Laurence, Edward (DNB00)
LAURENCE, or LAWRENCE, EDWARD (d. 1740?), land surveyor, was a brother of John Laurence (d. 1732) [q. v.] About 1707 he established himself as a land surveyor, estate agent, and valuer, residing chiefly at St. Martin, otherwise Stamford Baron, Northamptonshire. He became an expert on all agricultural subjects, and was famous for his books of maps, with particulars drawn from his surveys, showing the different kinds of land in the possession of each tenant. He was a member of the Spalding and Stamford societies (Nichols, Lit. Anecd. vi. 5, 93), and joined with William Stukeley and George Lynn in the formation of the Brazen-nose Society at Stamford, to which he communicated accurate meteorological observations (Stukeley, Family Memoirs, Surtees Soc., ii. 427). He died in 1740 or 1742.
To the 'Clergyman and Gentleman's Recreation,' by his brother John, 4th edit. 1716, Laurence appended 'A new and familiar way to find a most exact Meridian Line by the Pole-star, whereby Gentlemen may know the true Bearings of their Houses and Garden Walls, and regulate their Clocks and Watches, &c.' (Nichols, iv. 576). He also published:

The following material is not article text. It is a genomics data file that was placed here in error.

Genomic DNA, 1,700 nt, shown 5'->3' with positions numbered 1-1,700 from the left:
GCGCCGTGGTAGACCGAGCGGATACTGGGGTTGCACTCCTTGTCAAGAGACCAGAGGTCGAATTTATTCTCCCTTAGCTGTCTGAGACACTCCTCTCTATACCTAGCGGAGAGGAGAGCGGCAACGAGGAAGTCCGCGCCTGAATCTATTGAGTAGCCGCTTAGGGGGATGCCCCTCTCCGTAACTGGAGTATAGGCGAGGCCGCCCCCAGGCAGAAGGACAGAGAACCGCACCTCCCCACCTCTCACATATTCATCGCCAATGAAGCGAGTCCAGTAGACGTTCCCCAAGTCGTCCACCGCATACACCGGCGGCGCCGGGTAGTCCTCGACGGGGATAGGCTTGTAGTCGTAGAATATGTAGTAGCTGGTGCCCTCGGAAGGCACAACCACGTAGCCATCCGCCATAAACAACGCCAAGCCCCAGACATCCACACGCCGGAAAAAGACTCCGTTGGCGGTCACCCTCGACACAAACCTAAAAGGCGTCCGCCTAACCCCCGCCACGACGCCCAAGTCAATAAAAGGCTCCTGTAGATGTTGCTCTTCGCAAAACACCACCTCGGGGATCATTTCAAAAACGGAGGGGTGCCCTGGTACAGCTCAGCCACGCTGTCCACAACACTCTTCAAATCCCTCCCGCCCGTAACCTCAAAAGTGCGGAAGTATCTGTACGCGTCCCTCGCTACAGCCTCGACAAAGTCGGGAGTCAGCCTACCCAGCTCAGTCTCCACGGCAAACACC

- 'The Young Surveyor's Guide,' 12mo, London, 1716; 2nd edit. 1717.
- 'The Duty of a Steward to his Lord … To which is added an Appendix showing the way to Plenty proposed to the Farmers; wherein are laid down general Rules and Directions for the Management and Improvement of a Farm,' &c., 4to, London, 1727.
Both treatises were written originally for the use of the stewards and tenants of the young Duke of Buckingham. Exception was taken to some passages in the book by John Cowper, a Surrey farmer, in 'An Essay proving that inclosing Commons … is contrary to the interest of the Nation,' 8vo, 1732. 3. 'A Dissertation on Estates upon Lives and Years, whether in Lay or Church Hands. With an exact calculation of their real worth by proper Tables,' &c., 8vo, London, 1730.
[Laurence's Works; Donaldson's Agricultural Biog.]